The streets are quite steep and narrow which is typical Moorish style. The original church of San Isidro can be found in the Plaza de la Lomillaja.
Two kilometres outside of Periana, at Banos de Vilo, there are the sulphur baths which continued to be used for their medicinal waters until the 19th century, they have recently been restored.
There are banks, shops, plenty of tapas bars and a playground for the kids, peaches are the main crop of the region and are said to be the best in Spain. There is even a peach fair which is held every summer, one of a series of fiestas held throughout Axarquia.
Olive oil is another product for which Periana is renowned. Local dishes include 'sopa cachorrena' (bitter orange soup) with salt cod, and 'morrete' made of asparagus, mushrooms and potatoes with almond sauce and excellent ewe's and goat's cheeses eaten with honey from the local bee hives.
The village of Riogordo has an altitude of 400 metres. The town has kept it’s moosish feel, although newer construction also exists.
A number of ex pats have made Riogordo their home to get away from the hustle and bustle of the coast. The parish church is called the Virgen de Gracia. There is also a small rural museum.
The history in the area goes back to the Phoenicians and Romans and remains of these civilisations can be found.
During the 19th century the position of Riogordo in the mountains made it a centre for bandits. During Easter Week plays are enacted that attract many visitors, there are some excellent tapas bars in the Plaza de la Constitucion, also some good grocery shops and small supermarkets.
Lastly, let us look at Velez Malaga and Frigiliana which are very near the coast.
Velez-Malaga is situated 1 kilometre from Torre del Mar on the coast and is the county town of the Axarquia.
Despite it's proximity to the coast it has not developed a tourist industry and is a real working town.
Now there is an ongoing programme of restoration works and new projects funded by the Town Hall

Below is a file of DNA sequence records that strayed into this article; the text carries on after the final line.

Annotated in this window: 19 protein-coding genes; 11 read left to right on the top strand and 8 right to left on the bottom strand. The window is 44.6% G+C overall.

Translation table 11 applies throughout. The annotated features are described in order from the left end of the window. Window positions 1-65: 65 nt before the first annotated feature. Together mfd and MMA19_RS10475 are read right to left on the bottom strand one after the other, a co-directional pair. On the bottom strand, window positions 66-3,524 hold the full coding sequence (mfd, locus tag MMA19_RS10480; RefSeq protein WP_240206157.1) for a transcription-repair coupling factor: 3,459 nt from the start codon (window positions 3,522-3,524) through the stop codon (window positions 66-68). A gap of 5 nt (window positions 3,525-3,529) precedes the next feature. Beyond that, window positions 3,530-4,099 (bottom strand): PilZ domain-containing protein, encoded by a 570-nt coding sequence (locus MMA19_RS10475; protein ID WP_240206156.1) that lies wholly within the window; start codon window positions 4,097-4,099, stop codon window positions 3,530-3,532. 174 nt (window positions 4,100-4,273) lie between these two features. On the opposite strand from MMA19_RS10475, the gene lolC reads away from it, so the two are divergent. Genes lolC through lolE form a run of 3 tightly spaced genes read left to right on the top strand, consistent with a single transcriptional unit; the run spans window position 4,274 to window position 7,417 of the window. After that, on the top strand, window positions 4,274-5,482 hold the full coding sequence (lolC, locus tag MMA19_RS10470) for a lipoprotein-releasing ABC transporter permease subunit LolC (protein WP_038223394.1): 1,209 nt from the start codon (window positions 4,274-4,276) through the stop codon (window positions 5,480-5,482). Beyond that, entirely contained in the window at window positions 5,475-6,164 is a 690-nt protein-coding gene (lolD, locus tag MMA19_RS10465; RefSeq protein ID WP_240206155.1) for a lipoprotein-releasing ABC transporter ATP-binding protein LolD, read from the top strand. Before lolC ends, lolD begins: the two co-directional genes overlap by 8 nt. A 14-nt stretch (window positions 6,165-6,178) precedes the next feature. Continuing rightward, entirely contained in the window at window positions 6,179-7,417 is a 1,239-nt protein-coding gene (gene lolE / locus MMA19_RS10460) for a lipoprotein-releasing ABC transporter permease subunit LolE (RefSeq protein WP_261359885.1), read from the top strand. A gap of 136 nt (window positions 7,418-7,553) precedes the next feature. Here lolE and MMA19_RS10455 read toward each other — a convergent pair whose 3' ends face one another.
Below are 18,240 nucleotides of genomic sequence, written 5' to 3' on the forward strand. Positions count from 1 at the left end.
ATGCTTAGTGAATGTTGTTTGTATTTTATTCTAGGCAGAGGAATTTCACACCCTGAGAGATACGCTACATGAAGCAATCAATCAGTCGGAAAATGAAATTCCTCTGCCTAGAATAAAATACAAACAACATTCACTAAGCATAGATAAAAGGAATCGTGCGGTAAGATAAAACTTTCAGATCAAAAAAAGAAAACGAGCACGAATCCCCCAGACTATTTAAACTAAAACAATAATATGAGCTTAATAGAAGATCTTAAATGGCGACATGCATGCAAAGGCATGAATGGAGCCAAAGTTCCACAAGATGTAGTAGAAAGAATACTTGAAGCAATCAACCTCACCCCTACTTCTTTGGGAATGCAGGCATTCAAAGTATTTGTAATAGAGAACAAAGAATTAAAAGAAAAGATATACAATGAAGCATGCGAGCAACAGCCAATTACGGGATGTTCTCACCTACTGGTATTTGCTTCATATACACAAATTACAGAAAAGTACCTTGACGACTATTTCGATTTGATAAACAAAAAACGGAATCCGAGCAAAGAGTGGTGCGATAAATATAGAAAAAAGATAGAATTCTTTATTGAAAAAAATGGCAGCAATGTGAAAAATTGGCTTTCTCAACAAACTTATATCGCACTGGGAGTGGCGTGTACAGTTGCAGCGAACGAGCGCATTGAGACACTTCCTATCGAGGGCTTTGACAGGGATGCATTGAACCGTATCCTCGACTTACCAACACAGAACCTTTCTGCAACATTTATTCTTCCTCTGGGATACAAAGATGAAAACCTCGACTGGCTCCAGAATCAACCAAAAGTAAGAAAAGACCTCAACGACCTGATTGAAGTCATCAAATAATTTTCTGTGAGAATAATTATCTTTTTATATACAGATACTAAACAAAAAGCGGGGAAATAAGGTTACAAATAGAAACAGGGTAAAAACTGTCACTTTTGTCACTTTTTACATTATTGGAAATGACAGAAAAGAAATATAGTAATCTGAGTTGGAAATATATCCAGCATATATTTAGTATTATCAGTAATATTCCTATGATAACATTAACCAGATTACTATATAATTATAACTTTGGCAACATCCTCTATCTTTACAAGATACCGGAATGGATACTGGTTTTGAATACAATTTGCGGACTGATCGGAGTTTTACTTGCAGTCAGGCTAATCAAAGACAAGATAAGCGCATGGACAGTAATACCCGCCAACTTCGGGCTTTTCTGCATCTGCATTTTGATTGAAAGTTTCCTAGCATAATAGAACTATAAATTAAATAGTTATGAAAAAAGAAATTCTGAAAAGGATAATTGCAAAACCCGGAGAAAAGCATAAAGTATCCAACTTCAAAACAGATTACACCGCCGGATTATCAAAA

The town lies in the wide valley of the River Vélez from where its main resources are found. These are agricultural products of vines, olives, sugar cane and vegetable and salad crops. Good quality olive oils and wine are produced here.
There are also many garden nurseries growing and selling a wide range of plants, trees and seeds. Velez-Malaga has a varied and interesting architecture with old palaces.
There are supermarkets, car sales garages, cafe bars, shops and just about everything you could think of.
The bus station links up the rest of the Axarquia and Malaga.
Under 5km inland from Nerja lies one of the most beautiful villages of Spain that has won many national and regional awards to prove it. With a population of around 2,000 it is cared for day-by-day, to keep up its high standards. Situated in the foothills of the Almijara mountain range, Frigiliana has spectacular views of the Higueron River which lies in the Chillar Valley. It has a sub-tropical climate which has attracted population since pre-history. The Romans built a fort here but unfortunately it no longer remains. The history of the village is pictured in 12 mosaics in the old quarter, created by Pilar Garcia Millan.
If you walk through the steep and narrow streets you will still see mules delivering in the village. Brightly painted houses with colourful doors adorn the narrow passages. At the top you will find an interesting if not plain church. Opposite is a pleasant square to rest and enjoy a traditional meal. There are many good restaurants hiding away and you must seek them out. The mirador at the top has particularly impressive views while you eat.
There are many little shops in which to buy the local handicrafts which include fine basketware, linen and lace as well as beautiful ceramics. At the foot of the village you will find new houses being built but unusually, they have been kept in character with the rest of the village - white painted and very square in design.